There is a twitter and food blogging zeitgeist in London. It tells you that @HawksmoorLondon is good for steak, @Beas_Bloomsbury does tea and @Moolis does, erm, moolis? And, well, its spot on for that.
The zeitgiest also keeps you informed about up and coming things such as an exclusive pop up restaurant or a new supper club. There is one problem with this – and it might just be my problem – that it comes with a peculiar form of blogging guilt. I remember when I first went to Hawksmoor with an intent to blog I was nervous about whether I was going to have a good meal. I didn’t want to go, have a bad one, and then face the possibility that I was going to offend someone (i.e. the person from Hawksmoor who tweets under the name of @HawksmoorLondon). Luckily it was just as nearly every other meal I have had there; good and expensive (review here).
Now that fear has remained but has thankfully not been manifested; well until I went to Hart and Fuggle. I first heard about this on Twitter and excitedly booked. It was less of a supper club/ underground restaurant and more in the style of the Reindeer Restaurant (from the Bistroteque guys) and their excellent pop up in the Truman Brewery many years ago.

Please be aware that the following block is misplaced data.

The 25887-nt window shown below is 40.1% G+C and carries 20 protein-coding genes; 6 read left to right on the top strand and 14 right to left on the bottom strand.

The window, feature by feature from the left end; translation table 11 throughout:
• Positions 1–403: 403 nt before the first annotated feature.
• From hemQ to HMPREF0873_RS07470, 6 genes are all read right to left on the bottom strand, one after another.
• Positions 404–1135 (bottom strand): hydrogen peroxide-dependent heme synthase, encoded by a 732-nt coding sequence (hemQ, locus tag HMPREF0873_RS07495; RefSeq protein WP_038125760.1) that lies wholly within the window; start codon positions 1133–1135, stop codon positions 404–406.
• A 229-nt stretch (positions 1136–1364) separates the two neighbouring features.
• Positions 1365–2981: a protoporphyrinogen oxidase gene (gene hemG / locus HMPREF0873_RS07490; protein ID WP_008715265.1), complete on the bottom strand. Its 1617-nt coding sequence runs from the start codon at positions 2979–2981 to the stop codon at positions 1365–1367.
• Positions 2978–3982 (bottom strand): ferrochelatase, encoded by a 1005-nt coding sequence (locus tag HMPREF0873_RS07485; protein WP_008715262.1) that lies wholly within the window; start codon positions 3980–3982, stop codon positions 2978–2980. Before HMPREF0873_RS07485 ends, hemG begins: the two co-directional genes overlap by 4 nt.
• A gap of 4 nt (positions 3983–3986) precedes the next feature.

So what are my lasting impressions of the meal? Having discussed this with Gideon, my date for the evening, we both agree it was in a very nice room and very prettily decorated. A stylist’s dream. It was held in the Ragged Factory which is a cool space just off Brick Lane that I have been to before to see some art exhibitions and degree shows.
Erm. What else? Well the people we sat next to were fun. Gideon could have left with either a new boyfriend or a new girlfriend.
Still, this was meant to be about the food and we paid £30 for it. Well it was a prepared starter/ pudding and roasted main kind of thing.
Now there are all kinds of reasons why I feel guilty about being blunt about the place or even bothering to review it. One, that the zeitgeist says I should be nice about it. Two, that it was only a temporary kitchen for a limited time and they hadn’t found their feet. Three, that half the profits were given to charity. Now I recognise this and wince as I write this but I just didn’t see the point in Hart and Fuggle. For the food I would go elsewhere, for the room I can visit as a gallery and for the charity I can donate directly.
Price – £30